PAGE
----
The UK Royal Navy has begun preparations for two new deployments that will provide improved helicopter support for coalition operations in Afghanistan and the Arabian Gulf region from early next year.

The RN's 814 NAS maritime attack squadron will deploy its six AgustaWestland EH101 Merlin HM1 helicopters aboard the aircraft carrier HMS Illustrious next January, marking the service's largest embarked deployment of the type.

"This is the first time we will get six [Merlin] aircraft to sea in a single platform, and it will test the capability," says Merlin force commander Cdr Steve Murray.

In advance of its deployment to the Gulf region, 814 NAS will soon begin working up on HMS Illustrious, with crews to hone their skills in the Merlin's core role of anti-submarine warfare in the North Atlantic. However, the sonar-equipped aircraft can also have its role adjusted within 2h to carry up to 11 fully equipped troops or eight stretchers. "Gone are the days when you can focus on a single role," says Murray.

The 814 NAS returned to RNAS Culdrose in Cornwall in mid-August, following a 15-month tour of duty that culminated with the unit performing maritime monitoring operations in the Gulf region, operating from the Royal Fleet Auxiliary vessel RFA Fort Victoria.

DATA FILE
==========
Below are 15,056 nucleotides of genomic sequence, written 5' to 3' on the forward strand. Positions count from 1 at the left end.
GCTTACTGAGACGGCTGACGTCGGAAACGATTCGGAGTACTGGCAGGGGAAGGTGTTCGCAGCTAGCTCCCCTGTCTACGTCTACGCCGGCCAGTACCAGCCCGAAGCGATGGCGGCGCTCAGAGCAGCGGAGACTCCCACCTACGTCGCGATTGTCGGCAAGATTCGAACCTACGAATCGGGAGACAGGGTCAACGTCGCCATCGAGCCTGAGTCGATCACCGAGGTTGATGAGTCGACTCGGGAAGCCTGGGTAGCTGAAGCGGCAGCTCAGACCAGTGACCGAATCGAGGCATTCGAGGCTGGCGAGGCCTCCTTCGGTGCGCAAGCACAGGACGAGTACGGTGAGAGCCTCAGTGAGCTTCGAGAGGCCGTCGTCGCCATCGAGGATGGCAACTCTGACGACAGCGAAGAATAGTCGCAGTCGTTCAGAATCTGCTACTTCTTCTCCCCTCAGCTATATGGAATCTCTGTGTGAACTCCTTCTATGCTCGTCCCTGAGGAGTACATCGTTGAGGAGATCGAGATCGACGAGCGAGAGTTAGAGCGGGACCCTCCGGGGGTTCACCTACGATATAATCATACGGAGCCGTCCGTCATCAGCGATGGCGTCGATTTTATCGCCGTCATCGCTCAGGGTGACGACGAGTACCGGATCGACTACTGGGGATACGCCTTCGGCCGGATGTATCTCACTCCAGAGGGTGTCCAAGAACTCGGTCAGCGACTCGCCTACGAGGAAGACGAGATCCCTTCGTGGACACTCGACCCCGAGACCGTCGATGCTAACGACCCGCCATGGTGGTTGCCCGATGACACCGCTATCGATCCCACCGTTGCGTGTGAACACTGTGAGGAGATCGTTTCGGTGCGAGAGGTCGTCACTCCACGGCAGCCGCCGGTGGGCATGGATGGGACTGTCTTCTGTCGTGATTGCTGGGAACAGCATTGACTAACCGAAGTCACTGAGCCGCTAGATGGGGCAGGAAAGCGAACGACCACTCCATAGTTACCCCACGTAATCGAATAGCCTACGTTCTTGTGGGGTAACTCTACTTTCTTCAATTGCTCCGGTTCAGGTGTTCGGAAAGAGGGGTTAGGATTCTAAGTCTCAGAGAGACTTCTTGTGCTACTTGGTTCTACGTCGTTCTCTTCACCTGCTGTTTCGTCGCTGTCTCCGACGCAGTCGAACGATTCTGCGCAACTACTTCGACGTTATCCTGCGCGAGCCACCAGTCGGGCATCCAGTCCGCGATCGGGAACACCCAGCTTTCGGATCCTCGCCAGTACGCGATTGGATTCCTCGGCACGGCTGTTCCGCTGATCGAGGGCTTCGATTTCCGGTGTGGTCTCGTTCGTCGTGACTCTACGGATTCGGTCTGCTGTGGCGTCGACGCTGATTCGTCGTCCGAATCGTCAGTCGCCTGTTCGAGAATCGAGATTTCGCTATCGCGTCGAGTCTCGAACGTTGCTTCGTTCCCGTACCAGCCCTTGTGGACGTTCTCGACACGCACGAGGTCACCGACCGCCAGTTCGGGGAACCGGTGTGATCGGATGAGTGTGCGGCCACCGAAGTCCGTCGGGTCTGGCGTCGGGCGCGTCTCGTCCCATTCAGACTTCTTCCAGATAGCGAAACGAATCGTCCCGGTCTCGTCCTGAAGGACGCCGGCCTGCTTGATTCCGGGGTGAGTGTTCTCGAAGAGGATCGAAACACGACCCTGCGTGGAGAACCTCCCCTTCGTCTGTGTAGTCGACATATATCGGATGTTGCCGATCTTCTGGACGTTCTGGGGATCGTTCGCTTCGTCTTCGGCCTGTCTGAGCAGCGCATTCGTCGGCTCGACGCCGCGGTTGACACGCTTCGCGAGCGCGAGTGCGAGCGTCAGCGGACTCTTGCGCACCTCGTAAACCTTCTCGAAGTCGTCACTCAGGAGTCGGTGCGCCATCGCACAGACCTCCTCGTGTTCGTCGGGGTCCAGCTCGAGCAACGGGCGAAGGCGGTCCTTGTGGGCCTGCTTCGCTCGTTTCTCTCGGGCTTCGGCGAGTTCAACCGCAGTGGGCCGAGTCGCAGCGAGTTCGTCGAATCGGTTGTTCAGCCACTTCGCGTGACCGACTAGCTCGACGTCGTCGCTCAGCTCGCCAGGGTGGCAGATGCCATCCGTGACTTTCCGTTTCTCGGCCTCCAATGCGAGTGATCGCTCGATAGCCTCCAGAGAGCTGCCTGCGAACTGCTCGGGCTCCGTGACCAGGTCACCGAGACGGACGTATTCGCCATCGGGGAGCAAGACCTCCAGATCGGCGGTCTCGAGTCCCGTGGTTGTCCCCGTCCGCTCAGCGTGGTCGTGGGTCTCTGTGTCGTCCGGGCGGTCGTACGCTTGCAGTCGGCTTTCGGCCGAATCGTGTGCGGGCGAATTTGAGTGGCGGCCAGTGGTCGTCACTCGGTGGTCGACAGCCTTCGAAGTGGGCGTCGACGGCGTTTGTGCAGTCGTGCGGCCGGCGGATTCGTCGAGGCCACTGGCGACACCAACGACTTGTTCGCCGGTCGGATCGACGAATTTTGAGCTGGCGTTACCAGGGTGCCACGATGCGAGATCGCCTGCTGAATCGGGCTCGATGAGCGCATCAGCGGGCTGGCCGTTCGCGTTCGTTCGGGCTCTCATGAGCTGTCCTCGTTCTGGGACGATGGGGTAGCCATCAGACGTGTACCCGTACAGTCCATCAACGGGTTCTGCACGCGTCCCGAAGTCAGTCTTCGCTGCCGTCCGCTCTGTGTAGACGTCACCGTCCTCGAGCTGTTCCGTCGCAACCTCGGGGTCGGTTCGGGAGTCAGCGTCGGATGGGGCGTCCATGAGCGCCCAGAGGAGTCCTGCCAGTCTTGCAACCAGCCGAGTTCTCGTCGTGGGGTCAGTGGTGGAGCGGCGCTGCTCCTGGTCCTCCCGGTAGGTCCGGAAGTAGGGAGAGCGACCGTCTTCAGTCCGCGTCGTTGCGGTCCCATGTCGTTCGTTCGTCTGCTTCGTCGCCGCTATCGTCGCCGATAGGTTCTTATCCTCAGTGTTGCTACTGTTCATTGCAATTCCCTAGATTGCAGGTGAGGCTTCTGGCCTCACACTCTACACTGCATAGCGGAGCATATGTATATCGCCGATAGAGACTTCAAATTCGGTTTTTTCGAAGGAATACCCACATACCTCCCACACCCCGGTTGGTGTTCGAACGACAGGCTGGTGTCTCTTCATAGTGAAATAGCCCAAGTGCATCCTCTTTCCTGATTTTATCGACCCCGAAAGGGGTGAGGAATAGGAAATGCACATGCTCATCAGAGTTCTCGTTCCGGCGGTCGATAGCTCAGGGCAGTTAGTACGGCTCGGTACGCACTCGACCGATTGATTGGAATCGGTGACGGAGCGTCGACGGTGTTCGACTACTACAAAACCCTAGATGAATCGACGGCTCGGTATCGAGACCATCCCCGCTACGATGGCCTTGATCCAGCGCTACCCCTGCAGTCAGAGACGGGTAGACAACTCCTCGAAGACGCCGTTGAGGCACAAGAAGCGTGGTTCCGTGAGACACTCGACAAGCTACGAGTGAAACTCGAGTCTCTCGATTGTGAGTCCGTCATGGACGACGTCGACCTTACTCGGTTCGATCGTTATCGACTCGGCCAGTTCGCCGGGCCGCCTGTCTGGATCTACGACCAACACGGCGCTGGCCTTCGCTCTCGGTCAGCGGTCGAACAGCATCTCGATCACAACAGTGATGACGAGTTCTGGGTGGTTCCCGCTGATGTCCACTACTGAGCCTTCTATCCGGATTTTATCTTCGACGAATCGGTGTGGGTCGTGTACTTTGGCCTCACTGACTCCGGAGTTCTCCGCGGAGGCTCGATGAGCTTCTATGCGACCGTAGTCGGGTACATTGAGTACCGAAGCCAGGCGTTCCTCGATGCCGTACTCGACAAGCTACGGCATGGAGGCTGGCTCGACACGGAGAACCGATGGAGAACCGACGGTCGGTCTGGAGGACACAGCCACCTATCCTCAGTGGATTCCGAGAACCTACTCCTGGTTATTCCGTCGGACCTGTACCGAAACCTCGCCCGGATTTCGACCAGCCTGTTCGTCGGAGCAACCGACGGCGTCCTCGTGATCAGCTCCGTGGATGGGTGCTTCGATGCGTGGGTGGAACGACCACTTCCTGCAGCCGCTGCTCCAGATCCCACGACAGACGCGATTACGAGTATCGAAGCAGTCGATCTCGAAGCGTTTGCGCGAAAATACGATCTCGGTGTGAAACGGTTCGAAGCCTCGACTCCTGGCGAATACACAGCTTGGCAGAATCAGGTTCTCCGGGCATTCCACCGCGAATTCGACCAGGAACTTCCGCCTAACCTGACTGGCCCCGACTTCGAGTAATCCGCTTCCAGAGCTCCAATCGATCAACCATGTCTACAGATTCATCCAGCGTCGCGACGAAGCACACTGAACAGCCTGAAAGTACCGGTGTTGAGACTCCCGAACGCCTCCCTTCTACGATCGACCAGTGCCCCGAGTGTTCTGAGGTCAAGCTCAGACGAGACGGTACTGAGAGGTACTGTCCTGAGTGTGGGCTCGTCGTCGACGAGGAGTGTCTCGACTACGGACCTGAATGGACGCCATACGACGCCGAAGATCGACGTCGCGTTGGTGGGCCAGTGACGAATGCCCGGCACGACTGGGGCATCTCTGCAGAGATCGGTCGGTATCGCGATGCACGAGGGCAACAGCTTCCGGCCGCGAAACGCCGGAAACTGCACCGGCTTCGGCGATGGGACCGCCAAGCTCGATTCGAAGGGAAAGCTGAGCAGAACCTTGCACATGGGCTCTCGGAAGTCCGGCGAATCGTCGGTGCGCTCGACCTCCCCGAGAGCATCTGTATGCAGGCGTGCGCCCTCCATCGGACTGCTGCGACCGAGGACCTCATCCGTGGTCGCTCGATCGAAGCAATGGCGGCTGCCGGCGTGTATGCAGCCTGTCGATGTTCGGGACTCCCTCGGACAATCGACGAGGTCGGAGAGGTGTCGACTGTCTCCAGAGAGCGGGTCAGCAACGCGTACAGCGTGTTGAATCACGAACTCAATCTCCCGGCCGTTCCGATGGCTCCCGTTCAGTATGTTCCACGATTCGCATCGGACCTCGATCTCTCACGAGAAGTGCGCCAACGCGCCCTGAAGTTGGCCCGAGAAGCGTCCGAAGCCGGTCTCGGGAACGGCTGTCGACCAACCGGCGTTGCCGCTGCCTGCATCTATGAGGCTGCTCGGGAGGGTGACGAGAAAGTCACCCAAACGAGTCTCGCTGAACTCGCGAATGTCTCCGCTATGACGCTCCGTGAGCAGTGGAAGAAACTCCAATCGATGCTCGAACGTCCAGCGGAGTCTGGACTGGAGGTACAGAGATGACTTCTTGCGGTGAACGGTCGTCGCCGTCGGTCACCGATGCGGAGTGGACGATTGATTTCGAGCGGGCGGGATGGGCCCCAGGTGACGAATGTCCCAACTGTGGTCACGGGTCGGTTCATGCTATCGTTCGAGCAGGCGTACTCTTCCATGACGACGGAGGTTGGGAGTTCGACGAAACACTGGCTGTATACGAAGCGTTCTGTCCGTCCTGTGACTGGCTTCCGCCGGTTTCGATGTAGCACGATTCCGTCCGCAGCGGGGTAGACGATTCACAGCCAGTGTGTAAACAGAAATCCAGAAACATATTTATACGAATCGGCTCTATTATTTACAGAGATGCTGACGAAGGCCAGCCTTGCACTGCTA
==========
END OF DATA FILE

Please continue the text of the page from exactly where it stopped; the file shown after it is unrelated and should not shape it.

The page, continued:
The deployed Merlins are expected to carry L-3 Wescam MX-15 electro-optical/infrared sensors to assist in their surveillance operations, which navy sources suggest could include monitoring movements by Iranian submarines.

The RN carrier could also be used to deploy two of the service's Westland Sea King 7 airborne surveillance and control (ASaC) system helicopters and Boeing AV-8B Harrier strike aircraft from the Italian navy or US Marine Corps.

The RN is also making plans to deploy additional Sea King 7s to Afghanistan, where ground moving target indication imagery from the type's Thales Searchwater 2000 radar could be used to support ground forces during operations against the Taliban.

Still requiring approval from the UK's tri-service Joint Helicopter Command, the deployment could cover the delayed availability of the UK's Raytheon Systems-developed Sentinel R1 airborne stand-off radar aircraft, the ground stations for which could be deployed operationally for the first time next year.

"The profile of the ASaC force is going up and up in defence," says a senior RN official, who confirms that the type is being considered for operations from Kandahar airfield. "We are hoping to deploy into Afghanistan, and are preparing a squadron," the source says. The navy already plans to deploy some of its Sea King HC4 amphibious support helicopters to the country late this year.